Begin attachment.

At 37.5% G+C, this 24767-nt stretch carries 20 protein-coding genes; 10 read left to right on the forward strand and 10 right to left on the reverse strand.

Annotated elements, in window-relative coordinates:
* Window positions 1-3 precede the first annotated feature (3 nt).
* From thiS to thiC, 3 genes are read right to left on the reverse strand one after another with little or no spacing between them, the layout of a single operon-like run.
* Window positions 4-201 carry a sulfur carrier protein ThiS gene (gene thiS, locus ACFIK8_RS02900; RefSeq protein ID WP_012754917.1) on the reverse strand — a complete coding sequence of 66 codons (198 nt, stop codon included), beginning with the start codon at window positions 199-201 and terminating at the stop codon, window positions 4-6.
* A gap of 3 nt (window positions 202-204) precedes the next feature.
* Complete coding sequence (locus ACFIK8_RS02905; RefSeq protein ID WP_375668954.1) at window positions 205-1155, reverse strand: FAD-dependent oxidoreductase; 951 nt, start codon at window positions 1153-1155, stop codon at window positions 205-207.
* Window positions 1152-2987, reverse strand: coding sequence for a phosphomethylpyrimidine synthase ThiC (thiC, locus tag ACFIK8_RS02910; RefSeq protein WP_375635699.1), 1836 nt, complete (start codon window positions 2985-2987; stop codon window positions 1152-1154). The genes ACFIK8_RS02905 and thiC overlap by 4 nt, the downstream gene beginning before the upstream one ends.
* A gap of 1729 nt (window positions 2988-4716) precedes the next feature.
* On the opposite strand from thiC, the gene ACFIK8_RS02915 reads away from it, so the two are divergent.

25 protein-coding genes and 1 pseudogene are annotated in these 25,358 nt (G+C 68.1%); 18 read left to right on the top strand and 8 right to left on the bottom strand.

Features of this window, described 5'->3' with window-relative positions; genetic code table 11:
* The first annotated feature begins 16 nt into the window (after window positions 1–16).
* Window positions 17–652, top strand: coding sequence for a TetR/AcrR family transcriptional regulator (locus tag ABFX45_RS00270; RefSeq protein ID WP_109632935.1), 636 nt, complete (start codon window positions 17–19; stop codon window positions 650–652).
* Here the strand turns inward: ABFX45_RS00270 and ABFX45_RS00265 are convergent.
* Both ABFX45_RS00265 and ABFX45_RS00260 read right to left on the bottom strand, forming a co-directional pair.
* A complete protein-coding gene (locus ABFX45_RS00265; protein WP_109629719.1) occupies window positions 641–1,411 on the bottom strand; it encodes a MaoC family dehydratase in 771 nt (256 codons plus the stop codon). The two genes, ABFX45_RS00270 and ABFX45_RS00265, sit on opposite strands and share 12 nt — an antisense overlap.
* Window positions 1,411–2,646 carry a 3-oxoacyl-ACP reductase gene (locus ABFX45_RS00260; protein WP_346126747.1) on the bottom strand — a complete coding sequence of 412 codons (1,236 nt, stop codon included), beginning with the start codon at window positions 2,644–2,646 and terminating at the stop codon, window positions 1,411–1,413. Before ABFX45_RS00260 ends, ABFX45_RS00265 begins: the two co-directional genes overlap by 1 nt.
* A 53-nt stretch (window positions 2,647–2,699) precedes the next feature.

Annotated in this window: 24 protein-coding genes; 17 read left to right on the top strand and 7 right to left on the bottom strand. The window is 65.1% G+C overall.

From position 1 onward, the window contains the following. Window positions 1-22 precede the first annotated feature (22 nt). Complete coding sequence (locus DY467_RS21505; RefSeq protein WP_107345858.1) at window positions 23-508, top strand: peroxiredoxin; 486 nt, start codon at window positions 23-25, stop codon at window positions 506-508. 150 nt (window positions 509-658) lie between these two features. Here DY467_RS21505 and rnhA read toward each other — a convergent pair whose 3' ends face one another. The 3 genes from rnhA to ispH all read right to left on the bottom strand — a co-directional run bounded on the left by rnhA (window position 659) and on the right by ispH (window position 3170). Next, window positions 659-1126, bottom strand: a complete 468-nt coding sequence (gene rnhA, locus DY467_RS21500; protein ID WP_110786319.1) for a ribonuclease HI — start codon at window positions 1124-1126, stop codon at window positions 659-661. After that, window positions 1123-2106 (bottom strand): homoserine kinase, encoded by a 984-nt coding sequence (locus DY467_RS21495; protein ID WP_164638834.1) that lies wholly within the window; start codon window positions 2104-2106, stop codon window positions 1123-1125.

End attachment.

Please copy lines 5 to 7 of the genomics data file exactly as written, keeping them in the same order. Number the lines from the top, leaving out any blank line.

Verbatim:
* Window positions 4-201 carry a sulfur carrier protein ThiS gene (gene thiS, locus ACFIK8_RS02900; RefSeq protein ID WP_012754917.1) on the reverse strand — a complete coding sequence of 66 codons (198 nt, stop codon included), beginning with the start codon at window positions 199-201 and terminating at the stop codon, window positions 4-6.
* A gap of 3 nt (window positions 202-204) precedes the next feature.
* Complete coding sequence (locus ACFIK8_RS02905; RefSeq protein ID WP_375668954.1) at window positions 205-1155, reverse strand: FAD-dependent oxidoreductase; 951 nt, start codon at window positions 1153-1155, stop codon at window positions 205-207.